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Clinical Appeals Nurse Career

How to Become a Clinical Appeals Nurse

When a patient’s insurance rejects a claim or denies coverage for medical treatment or a specific procedure, a clinical appeals nurse handles all aspects of an appeal. They assess the patient’s situation, including every detail related to the insurance claim, its denial, and the treatment to be received, before deciding whether or not to move forward with the appeals process.

Individuals with a passion for nursing and a desire to help ensure all patients receive the right level of care can find a rewarding career as a clinical appeals nurse. As a direct representative of their hospital, nursing clinic, or medical center, the role of a clinical appeals nurse offers a rewarding career and a potential stay-at-home nursing job opportunity. If you thrive in a healthcare environment and enjoy employee and business management, you could fit well into the career of a clinical manager.

Female doctor working with laptop.

What Is a Clinical Appeals Nurse?

Serving as the defense for a patient with a rejected claim, a clinical appeals nurse must provide sufficient medical evidence to support any appeal. As one of the more exciting nursing careers available today, clinical appeals nurses are immediately responsible for helping patients achieve the care they need.

If they determine that a patient needs treatment which an insurance carrier has denied, they fulfill all aspects of the appeals process on that patient’s behalf. When pre-existing conditions, current medical regulations, or a patient’s general health means they are not a good candidate to receive the rejected treatment, a clinical appeals nurse must explain as much to the patient.

What Does a Clinical Appeals Nurse Do?

On a daily basis, the role of a clinical appeals nurse can change according to individual patient needs. Their exact responsibilities can often include:

  • Correspondence with insurance providers—to appeal insurance decisions contrary to the best interests of the patient.
  • Correspondence with patients—to identify whether their current symptoms warrant further care.
  • Correspondence with patients’ families—to keep all loved ones informed on a patient’s health and on the status of the appeals process.
  • Report creation and submission of an appeal—complete with all necessary details to inform insurance carriers of a patient’s continued needs.
  • Research into current healthcare regulations and stipulations—to form the basis for any necessary appeal.
  • Investigation into a patient’s history treatment—to better warrant their need for continual care.
  • Reviewing response letters from insurance carriers—and following up whenever necessary.

These responsibilities mean that clinical appeals nurses must be well informed on all healthcare regulations while they remain in contact with all patients requiring care.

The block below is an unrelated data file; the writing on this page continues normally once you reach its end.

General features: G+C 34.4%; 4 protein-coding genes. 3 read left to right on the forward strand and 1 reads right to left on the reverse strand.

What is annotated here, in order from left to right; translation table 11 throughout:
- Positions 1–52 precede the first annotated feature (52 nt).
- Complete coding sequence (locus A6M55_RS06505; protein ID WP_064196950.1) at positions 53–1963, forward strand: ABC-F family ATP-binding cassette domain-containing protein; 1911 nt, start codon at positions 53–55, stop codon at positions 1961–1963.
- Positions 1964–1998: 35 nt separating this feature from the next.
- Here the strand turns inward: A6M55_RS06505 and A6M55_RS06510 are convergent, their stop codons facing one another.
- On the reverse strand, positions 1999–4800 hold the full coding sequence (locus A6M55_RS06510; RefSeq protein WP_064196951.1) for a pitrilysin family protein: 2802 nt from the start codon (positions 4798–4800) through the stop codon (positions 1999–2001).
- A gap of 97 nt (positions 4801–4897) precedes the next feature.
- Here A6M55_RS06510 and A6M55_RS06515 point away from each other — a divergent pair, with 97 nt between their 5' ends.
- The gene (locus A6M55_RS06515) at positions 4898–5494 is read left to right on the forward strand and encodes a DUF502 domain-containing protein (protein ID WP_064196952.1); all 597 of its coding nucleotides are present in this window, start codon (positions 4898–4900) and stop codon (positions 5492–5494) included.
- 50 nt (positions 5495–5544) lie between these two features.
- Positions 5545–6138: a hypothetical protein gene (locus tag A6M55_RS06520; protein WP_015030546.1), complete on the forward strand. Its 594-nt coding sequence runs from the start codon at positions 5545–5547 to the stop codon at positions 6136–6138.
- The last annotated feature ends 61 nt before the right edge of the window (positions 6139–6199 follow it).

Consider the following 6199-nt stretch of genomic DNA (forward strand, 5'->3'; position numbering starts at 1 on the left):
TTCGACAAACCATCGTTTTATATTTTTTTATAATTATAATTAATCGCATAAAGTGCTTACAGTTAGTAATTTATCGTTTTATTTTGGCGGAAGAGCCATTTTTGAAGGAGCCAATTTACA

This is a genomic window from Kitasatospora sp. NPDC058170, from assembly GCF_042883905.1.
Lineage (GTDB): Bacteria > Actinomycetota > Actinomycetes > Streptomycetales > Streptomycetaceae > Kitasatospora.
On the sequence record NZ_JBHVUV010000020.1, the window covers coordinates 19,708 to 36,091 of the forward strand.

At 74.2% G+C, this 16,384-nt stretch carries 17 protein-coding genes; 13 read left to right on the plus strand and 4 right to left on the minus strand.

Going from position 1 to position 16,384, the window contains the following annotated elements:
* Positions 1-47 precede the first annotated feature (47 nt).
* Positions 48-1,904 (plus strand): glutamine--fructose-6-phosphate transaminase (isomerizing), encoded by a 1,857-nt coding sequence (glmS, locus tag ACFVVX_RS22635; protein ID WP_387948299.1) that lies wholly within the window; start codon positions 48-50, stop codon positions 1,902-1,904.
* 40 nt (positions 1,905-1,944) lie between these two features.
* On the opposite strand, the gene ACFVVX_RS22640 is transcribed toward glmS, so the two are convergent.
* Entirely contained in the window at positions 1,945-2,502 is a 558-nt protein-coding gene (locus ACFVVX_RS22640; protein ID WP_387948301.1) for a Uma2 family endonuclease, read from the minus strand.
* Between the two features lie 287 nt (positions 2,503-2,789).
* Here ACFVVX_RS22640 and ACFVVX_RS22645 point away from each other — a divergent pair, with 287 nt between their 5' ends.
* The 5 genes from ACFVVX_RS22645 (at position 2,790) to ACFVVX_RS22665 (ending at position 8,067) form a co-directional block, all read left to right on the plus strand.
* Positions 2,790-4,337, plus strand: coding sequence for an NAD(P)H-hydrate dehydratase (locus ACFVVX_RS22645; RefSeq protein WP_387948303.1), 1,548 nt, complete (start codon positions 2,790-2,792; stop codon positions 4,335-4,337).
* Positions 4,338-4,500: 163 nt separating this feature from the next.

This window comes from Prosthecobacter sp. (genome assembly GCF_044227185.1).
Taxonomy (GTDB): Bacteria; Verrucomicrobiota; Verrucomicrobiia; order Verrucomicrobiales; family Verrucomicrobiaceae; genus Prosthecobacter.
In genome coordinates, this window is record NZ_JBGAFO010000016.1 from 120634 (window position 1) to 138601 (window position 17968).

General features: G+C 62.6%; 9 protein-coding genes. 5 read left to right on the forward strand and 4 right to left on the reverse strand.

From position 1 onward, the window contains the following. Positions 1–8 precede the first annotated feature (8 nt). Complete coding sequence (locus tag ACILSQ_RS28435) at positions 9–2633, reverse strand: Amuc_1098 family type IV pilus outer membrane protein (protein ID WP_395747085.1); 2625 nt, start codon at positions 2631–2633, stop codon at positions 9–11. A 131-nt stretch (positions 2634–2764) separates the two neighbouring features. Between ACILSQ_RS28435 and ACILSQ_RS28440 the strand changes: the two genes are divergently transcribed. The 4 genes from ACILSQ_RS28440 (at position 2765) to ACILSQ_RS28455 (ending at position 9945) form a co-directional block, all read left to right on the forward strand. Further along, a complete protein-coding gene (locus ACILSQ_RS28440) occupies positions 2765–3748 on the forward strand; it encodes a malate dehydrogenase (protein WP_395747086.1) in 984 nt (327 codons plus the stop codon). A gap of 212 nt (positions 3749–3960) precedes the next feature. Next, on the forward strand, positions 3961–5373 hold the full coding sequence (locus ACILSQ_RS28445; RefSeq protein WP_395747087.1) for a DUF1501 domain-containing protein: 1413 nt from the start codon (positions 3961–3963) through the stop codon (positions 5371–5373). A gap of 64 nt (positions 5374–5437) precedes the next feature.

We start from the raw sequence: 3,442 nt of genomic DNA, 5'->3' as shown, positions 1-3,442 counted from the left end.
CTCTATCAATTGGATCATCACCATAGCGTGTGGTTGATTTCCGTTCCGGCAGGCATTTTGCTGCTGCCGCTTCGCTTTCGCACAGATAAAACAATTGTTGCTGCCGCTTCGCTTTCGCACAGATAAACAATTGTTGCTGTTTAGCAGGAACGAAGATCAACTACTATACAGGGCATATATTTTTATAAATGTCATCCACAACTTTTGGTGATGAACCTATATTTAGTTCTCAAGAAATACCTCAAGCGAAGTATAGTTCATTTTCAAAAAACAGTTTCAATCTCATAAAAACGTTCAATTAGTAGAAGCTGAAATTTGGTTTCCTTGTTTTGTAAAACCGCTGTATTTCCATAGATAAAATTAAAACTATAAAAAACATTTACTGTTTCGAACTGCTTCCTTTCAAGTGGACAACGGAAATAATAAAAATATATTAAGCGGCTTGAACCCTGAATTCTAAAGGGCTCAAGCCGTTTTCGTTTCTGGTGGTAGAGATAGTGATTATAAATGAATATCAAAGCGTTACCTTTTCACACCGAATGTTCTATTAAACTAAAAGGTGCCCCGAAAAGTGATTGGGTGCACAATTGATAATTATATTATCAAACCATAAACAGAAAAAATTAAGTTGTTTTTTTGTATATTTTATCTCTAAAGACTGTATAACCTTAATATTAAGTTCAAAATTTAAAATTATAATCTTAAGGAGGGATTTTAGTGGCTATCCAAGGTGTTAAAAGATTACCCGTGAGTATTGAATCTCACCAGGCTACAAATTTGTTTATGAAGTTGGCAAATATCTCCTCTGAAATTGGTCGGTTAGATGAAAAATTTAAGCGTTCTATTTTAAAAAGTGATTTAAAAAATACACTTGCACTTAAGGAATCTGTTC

Where Do Clinical Appeals Nurses Work?

In most cases, the location where a clinical appeals nurse works is determined by their employer. Many clinical appeals nurses work directly on-site at their hospital or health clinic, given the value of direct proximity and communication with patients requiring help in their insurance appeals process.

However, the nature of the role also means that clinical appeals nurses can also work virtually. As long as clinical appeals nurses have a way to maintain communication with clients, they can leverage their understanding of medical codes to complete an appeals process while working from home.

What Education Does a Clinical Appeals Nurse Need?

As a highly specialized career choice, the position of a clinical appeals nurse requires extensive education. Students must first obtain a degree in nursing or complete a nursing prelicensure program in their state to become a registered nurse (RN). This will allow you to obtain a nursing license, together with the necessary understanding of medical codes and regulations for use in your career.

After completing your degree and licensure, students looking to become clinical appeals nurses will also likely need to gain experience in either a medical coding or clinical field. In particular, pursuing a Master of Science in Nursing–Leadership and Management could help equip aspiring appeals nurses with a deeper knowledge of clinical health quality principles, the needs and limitations of all stakeholders (including clinics, governments, corporations, and patients) along with other practical skills and professional knowledge. Gaining a deeper understanding of administrative and systemic issues in healthcare can equip nurses to be better advocates and representatives for patients and providers in situations that require some form of appeal.

Best Degrees for Clinical Appeals Nurses

Nursing (Prelicensure) – B.S.

A one-of-a-kind nursing program that prepares you to be an RN...

A one-of-a-kind nursing program that prepares you...

A one-of-a-kind nursing program that prepares you to be an RN and a baccalaureate-prepared nurse:

  • Locations: offered in FL, IN, TX, MO, and UT only.
  • Tuition and fees: $6,575 per 6-month term.